When my oldest daughter was two and a half, she was not speaking and was withdrawing from social contact. This was a mystery: Why wasn't she developing the way we expected? The mystery was resolved when she was diagnosed with autism.
At first, the doctors and educators were optimistic about her future. But it soon became apparent that things were not going to work out. She never learned to speak. Her behaviors became unmanageable, and at the age of seven she was put in a group home.
I never realized until then how much parenting is based on a mystery: how will my child turn out and what will her future be? For my oldest daughter, I already knew. She would be pretty much the same for the rest of her life.
This mystery is filled with anguish. Sensing the problem, getting the diagnosis, and losing all hope for her to have a modicum of a normal life all caused anguish.
But anguish is not the reason we read mysteries, even "true crime." I often watch a titillating show on NBC on Friday night called Inside Edition. It tells the stories of actual crimes. We see the anguish of family and friends. It is palpable.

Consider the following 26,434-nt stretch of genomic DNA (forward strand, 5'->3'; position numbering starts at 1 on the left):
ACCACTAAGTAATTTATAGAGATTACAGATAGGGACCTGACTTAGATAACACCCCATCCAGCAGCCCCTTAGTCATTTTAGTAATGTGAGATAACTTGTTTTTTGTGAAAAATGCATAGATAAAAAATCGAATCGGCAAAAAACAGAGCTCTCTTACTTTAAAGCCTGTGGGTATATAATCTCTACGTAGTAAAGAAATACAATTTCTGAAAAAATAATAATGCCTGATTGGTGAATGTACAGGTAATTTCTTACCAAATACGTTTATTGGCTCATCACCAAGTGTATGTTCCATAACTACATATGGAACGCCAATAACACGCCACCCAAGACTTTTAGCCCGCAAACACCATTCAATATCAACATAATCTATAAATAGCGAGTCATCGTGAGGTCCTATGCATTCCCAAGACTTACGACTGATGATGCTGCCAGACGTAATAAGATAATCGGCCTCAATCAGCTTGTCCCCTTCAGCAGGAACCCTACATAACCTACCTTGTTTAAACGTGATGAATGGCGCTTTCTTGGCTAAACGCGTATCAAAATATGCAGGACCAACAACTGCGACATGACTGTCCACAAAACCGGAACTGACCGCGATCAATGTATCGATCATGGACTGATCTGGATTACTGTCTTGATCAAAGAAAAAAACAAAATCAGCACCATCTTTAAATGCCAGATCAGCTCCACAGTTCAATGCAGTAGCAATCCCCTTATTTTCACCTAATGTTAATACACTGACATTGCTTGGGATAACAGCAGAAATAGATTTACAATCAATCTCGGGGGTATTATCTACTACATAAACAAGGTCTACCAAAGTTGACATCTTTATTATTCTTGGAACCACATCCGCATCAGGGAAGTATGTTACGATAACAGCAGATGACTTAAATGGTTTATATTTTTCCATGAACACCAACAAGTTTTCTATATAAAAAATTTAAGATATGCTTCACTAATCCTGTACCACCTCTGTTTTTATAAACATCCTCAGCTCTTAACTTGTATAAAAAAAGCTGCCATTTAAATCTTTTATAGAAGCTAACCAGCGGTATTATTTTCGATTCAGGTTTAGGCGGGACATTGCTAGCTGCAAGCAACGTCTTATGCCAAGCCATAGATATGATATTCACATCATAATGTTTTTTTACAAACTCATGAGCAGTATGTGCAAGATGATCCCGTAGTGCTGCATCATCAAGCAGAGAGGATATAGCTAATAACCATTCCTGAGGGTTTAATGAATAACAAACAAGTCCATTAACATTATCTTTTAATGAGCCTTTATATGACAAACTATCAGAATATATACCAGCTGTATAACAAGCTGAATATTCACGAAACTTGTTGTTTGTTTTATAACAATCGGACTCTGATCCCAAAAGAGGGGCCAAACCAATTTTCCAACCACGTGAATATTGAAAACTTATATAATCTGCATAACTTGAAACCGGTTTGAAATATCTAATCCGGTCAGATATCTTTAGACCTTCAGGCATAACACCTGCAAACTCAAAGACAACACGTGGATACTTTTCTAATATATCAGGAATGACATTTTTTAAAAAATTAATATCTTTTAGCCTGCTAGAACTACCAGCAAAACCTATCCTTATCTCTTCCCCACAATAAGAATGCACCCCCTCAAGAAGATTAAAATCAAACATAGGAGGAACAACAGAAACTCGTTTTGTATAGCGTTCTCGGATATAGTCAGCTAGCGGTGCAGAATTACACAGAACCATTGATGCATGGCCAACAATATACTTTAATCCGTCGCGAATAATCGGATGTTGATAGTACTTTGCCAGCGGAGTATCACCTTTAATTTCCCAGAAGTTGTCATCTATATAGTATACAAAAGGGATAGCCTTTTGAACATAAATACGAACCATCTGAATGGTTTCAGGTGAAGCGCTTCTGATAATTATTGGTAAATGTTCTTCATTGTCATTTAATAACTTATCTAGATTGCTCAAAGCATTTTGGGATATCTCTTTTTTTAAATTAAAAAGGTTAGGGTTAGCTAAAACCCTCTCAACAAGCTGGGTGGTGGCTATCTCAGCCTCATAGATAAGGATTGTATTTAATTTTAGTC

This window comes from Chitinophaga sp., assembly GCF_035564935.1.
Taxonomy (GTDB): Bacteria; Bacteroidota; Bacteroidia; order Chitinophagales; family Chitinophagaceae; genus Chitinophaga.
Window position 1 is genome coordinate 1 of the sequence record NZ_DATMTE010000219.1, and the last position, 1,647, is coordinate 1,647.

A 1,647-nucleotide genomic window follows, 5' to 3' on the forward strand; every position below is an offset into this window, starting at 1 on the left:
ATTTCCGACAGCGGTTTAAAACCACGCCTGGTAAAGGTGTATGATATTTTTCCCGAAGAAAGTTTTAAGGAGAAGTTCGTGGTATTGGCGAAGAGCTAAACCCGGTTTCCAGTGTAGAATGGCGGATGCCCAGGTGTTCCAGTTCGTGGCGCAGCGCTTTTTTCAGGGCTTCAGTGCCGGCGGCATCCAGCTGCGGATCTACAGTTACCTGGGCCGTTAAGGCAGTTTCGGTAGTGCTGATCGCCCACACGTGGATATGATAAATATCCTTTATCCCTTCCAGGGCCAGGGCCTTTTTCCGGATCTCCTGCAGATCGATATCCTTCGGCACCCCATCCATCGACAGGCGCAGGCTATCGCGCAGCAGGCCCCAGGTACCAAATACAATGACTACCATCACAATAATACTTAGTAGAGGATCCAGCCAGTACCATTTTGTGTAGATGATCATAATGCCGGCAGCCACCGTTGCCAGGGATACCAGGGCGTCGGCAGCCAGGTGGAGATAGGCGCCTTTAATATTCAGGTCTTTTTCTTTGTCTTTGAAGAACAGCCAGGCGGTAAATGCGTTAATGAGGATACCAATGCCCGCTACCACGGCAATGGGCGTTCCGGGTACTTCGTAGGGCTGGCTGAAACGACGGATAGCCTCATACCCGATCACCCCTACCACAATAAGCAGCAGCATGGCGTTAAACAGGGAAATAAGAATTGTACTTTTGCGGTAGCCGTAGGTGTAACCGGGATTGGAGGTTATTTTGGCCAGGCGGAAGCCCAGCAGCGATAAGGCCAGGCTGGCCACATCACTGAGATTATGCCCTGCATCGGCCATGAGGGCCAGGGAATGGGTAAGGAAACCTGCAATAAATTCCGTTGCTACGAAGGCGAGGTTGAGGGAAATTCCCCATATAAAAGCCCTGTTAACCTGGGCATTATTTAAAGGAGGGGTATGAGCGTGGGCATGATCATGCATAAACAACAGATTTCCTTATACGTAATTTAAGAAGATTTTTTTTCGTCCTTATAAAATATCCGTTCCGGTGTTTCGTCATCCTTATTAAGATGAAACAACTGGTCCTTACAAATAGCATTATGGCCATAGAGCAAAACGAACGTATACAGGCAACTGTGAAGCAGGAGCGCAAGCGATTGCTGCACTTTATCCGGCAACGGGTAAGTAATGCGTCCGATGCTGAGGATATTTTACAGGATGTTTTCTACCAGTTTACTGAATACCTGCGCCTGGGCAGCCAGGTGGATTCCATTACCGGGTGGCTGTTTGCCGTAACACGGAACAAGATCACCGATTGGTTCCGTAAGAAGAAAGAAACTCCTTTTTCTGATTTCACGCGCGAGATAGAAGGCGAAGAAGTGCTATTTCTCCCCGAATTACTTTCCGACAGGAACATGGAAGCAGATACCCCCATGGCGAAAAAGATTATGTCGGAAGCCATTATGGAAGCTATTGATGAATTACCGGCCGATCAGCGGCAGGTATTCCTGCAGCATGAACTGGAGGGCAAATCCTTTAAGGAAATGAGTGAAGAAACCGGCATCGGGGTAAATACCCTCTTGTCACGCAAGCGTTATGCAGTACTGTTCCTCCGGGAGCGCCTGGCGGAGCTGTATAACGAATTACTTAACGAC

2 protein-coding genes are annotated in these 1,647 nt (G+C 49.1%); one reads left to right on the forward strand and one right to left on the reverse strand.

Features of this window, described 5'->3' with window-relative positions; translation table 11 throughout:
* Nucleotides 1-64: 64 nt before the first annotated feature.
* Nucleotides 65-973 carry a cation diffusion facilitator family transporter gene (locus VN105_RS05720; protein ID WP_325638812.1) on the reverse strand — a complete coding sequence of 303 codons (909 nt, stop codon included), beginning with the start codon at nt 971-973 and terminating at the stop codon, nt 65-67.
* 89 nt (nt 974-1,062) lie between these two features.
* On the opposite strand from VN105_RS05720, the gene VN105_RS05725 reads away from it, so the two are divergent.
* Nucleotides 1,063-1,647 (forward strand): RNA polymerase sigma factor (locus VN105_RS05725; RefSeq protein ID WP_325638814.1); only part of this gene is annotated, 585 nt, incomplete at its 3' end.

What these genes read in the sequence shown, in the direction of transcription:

Why do I get pleasure from watching such a show? It's not for edification. I already know that murder exists, the innocent often get hurt, and there are horribly sadistic people in this world. This is painful to admit, but it's true: I watch the show for titillation.
I have sympathy for those suffering, but I do not feel anguish. I think the reason for this is that the show, replete with reporters and a person who introduces and concludes the show in a formal fashion, clearly becomes a 'story'. A story has a specific structure and organization. It is predictable and comforting. When disturbing facts are revealed within that structure, its very normality prevents me from feeling anguish.
While the people in the story are anguished, I feel a little sympathy but a lot of titillation.
Could the same sort of story be made of my daughter's autism? I doubt it, but I could be wrong. I don't think most people would receive the same sort of pleasure watching a family deal with a horrible diagnosis as they do from watching a story about a murder case. Could it be that the issue would be replete with scientific and medical terminology, which don't lend themselves to the same sort of 'story' structure as do murders?
Titillation and anguish are hardly the only emotions that are associated with mysteries, both real life and fictional. Curiosity is obviously another one. Wonderment. Awe.
What is it in terms of the emotions associated with mystery that draws us to mystery novels? How does the structure of stories and the way a story is told present these emotions? What emotions might these stories protect us from?